An ongoing TIME investigation has turned up several tactics insurgents use to evade detection and get past the security arrangements. Most of the tactics are designed to exploit the ineptitude of Iraqi security forces the 30,000 soldiers and 21,000 police who are meant to support U.S. troops. Lacking in training, equipment and motivation, the Iraqis are the soft underbelly of the surge. A U.S. military internal assessment of the surge in late May showed that they are often unable to perform the simplest tasks, like manning checkpoints. And insurgent groups take full advantage, easily slipping men and munitions in and out of neighborhoods guarded by Iraqi soldiers and police. The simplest ruses work best, as the field commander of one insurgent group told me: "They never check cars with families, or children, or old people. If you have a woman passenger, you can drive past 50 checkpoints with a trunk full of C4, and you won't be stopped once."
Even so, some insurgent groups are taking precautions, giving their fighters new ID cards and papers with government markings that look remarkably authentic. Some don't need to: another insurgent commander told me his group has recruited many government officials and even soldiers. "I'm bringing weapons into the city in official cars," he said. In the Abu Ghraib area west of Baghdad, some fighters in the Brigades of the 1920 Revolution say they have been ordered to sign up for the Iraqi Army in order to get official papers that would allow them to move freely in the city.
Perhaps the most telling indication of the ineffectiveness of Iraq checkpoints is that the black market prices of weapons and ammunition have remained unchanged since the start of the surge. A Chinese-made AK-47, the cheapest on the market, goes for $200, the same price as in January; the Russian model is similarly unchanged at $700. A crate of 750 bullets is now cheaper at $325; the January price was $400.
The incompetence of Iraqi forces helps to explain why, after a sharp drop in the early weeks of the surge, the civilian death toll from sectarian violence has begun to climb. Nearly 2,000 Iraqis were killed in May, the highest since the start of the security crackdown. The familiar signs of Shi'ite militia activity have returned: grossly mutilated bodies of Sunnis are turning up in the streets and Sunni residents in mixed neighborhoods are again being forced out of their homes. Sunni suicide bombings have multiplied, too.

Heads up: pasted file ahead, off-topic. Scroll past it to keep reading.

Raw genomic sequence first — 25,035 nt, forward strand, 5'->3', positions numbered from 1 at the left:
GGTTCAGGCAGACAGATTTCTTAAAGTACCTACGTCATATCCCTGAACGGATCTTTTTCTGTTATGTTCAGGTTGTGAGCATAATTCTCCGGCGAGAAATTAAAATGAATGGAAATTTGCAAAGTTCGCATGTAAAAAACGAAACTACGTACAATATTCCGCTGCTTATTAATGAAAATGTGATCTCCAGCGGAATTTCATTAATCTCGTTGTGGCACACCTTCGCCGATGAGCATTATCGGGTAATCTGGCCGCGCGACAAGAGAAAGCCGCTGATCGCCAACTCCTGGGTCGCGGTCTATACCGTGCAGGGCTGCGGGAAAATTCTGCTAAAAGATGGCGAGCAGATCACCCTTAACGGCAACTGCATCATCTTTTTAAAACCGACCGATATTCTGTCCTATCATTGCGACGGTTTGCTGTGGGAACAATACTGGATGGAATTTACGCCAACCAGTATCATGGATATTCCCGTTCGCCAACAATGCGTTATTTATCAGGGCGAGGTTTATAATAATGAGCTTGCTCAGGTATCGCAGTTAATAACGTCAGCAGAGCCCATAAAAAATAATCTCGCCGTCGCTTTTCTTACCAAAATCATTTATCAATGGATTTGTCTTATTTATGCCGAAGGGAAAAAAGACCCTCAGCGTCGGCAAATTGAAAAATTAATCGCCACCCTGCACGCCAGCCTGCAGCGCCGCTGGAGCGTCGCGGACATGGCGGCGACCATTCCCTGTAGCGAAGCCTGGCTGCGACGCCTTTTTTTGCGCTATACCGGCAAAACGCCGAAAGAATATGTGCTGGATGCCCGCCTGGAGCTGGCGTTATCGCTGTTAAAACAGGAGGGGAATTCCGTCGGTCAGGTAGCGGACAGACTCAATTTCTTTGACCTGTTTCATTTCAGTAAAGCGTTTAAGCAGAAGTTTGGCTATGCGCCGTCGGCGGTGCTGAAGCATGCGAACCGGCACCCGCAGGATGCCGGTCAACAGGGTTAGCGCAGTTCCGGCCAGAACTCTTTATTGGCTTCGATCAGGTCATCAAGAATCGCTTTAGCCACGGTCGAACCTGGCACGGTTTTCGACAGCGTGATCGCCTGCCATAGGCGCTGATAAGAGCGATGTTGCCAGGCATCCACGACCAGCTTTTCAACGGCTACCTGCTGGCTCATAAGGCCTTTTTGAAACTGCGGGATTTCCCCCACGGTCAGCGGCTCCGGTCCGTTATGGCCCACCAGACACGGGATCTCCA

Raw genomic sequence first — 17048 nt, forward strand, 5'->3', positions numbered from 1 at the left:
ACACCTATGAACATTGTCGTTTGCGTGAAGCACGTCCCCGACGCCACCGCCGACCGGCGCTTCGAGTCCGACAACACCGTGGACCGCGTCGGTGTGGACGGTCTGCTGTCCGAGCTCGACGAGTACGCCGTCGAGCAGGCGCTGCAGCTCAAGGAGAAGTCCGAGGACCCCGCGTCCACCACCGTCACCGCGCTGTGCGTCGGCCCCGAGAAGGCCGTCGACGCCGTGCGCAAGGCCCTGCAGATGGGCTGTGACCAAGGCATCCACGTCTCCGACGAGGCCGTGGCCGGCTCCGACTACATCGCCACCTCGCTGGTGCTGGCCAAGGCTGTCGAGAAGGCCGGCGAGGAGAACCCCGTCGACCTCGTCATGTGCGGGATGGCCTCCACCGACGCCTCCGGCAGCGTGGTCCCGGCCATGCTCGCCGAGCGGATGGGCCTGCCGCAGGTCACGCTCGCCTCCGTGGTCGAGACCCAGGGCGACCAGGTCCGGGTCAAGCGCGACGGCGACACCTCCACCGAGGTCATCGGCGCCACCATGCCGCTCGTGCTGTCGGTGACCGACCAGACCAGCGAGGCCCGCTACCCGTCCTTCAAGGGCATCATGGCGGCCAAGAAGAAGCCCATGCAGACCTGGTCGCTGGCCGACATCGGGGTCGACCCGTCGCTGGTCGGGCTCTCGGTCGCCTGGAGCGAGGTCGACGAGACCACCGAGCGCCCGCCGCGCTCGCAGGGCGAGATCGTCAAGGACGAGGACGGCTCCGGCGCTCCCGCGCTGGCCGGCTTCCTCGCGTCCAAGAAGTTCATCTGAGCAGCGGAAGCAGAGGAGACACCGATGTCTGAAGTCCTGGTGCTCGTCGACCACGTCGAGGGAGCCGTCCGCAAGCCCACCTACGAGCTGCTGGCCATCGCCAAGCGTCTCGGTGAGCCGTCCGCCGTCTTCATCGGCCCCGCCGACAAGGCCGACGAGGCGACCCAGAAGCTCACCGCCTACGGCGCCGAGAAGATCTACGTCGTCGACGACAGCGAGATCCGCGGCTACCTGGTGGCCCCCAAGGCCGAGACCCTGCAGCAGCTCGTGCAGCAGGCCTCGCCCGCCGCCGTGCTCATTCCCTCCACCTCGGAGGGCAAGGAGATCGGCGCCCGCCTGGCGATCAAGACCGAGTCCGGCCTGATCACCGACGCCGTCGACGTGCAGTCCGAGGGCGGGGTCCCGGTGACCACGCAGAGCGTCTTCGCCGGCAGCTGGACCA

At least one Sunni group has adapted its "martyrdom operations" to eliminate the risk to its own fighters. The al-Qaeda-linked Ayesha Brigade plants bombs in cars owned by Shi'ites and, when the unwitting owners drive them into a crowded area, detonate them by remote control. The videotape of one such operation, bearing the date stamp March 26, was showed to TIME by an insurgent who said he had participated in at least six such operations. (We were not allowed to make a copy since the video had not been edited and the faces of several of the Ayesha Brigade fighters were clearly visible.) In the video, a Shi'ite man named Hassan is "kidnapped" by fighters claiming to represent the Mahdi Army, a well-known Shi'ite militia. When he claims to have connections in the militia, they let him go and follow his car at a discreet distance. The man operating the camera intones, "He doesn't know that while he was being interrogated, we put a bomb in the boot."
Hassan's car is waved through two police checkpoints before it arrives at a crowded square named after the 19th century Iraqi poet al-Rusafi. When he stops, the cameraman begins to shout, "God is great! God is great!" A man sitting next to him is shown dialing a cellphone, evidently to set off the bomb. A huge explosion is heard, and the video ends with scenes of people fleeing from the scene. Iraqi authorities have confirmed that two men were killed and seven injured in a March 26 bombing in Rusafi Square, but would not say if the Ayesha Brigade was involved.